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Bolivian cuisine stems from the combination of Spanish cuisine with indigenous ingredients and Aymara traditions, among others, with later influences from Germans, Italians, French, and Arabs due to the arrival of immigrants from those countries. The traditional staples of Bolivian cuisine are corn, potatoes, quinoa and beans. These ingredients have been combined with a number of staples brought by the Spanish, such as rice, wheat, and meat, including beef, pork, and chicken.
Bolivian cuisine differs by geographical locations. In Western Bolivia in the Altiplano, due to the high, cold climate cuisine tends to use spices, whereas in the lowlands of Bolivia in the more Amazonian regions dishes consist of products abundant in the region: fruits, vegetables, fish and yuca.
Bolivian cuisine has been influenced by the Argentinian and Brazilian cuisine, and to a lesser extend the cuisines of other neighboring countries. European immigration to Bolivia is not as common when compared with other Latin American countries, and while German, Italian, Basque and other cuisines have influenced the cuisine of Bolivia, Spanish cuisine remains the primary influence..
Sweets in Bolivia use typical sweeteners like honey and sugarcane. Manjar blanco is a common ingredient used as a filling in place of dulche de leche for regional variations of traditional desserts like alfajores. Sweet fruits like bananas, guava, coconut, passion fruit, and raisins are commonly used, especially coconut which features in numerous dessert preparations like cocadas, budín de coco (coconut pudding) and pastelitos.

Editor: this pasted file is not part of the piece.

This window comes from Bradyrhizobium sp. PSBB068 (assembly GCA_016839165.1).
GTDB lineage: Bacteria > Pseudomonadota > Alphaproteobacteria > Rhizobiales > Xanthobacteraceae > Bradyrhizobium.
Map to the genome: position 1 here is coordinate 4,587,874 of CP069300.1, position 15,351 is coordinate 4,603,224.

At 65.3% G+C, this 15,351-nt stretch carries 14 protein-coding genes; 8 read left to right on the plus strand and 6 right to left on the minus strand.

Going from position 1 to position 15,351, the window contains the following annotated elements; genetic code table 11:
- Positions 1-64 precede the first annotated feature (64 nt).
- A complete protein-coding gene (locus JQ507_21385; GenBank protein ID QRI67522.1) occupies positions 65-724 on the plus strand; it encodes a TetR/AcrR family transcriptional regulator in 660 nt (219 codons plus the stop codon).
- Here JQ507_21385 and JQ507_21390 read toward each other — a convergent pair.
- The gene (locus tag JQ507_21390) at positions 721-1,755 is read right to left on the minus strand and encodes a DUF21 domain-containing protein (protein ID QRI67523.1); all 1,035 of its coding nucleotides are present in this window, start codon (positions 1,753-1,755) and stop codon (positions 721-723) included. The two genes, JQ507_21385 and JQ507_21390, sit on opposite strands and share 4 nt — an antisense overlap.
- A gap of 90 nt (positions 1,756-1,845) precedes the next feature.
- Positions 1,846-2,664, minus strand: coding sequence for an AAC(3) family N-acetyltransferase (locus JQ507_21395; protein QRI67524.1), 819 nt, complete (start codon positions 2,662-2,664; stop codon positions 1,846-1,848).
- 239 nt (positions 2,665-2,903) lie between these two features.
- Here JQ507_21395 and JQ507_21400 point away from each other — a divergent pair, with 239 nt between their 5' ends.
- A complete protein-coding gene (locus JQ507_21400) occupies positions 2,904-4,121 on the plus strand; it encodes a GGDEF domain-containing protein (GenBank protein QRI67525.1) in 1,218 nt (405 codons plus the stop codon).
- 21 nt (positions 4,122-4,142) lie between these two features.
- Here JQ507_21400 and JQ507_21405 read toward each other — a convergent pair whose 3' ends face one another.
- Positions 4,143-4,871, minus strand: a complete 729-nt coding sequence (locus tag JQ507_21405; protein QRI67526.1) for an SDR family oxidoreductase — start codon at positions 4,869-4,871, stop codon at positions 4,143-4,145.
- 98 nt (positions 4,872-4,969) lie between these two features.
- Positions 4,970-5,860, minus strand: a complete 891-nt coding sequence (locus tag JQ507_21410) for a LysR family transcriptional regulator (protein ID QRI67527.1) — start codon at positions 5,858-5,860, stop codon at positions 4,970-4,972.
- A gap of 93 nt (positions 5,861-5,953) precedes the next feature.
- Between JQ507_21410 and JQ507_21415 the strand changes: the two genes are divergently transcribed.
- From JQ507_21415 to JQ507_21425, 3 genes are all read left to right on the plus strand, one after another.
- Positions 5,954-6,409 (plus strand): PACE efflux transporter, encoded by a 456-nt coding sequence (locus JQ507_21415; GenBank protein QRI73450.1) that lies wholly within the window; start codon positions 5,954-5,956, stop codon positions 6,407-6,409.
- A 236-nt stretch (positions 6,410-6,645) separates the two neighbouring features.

Some local fruits like the achacha come from the Amazon, while others still are native to the Andes. Known as "custard apple" in English, the cherimoya fruit, believed to be native to the Andes, is commonly used to make ice cream and other sweets. Mark Twain once described the cherimoya as "the most delicious fruit known to men".
Bunuelos are a fried sweet fritters commonly eaten for breakfast with a sweetened beverage called api make with morocho corn, cinnamon, milk and sugar. Another breakfast food is the Andean fruit tamarillo, a common ingredient for compotes, marmalades and assorted desserts.
Almuerzo is the most important meal of the Bolivian day, so much so that daily life tends to revolve around it. Long lunches are traditional throughout the country, so businesses and shops often close between the hours of 12 and 3 pm, so that the workers have time to return home for lunch. A typical Bolivian lunch would consist of several courses, including a soup, a main course of meat, rice, and potatoes, then a dessert and coffee. Lunch is taken at a leisurely pace and is traditionally followed by a nap, the oft-cited siesta.
Bolivians observe an afternoon tea break similar to those in England. Usually the tea breaks take place around 4 and 5 pm at salones de té (tearooms). These tearooms often double as bakeries so that tea and pastries are enjoyed together. Cups of black tea are usually taken with biscuits such as galletas Maria or more traditional humintas. Often, Bolivians drink coca or yerba mate in place of the more common black tea.
Dinner is a lighter, much more informal affair than lunch that typically takes place at usually 8 pm or later.
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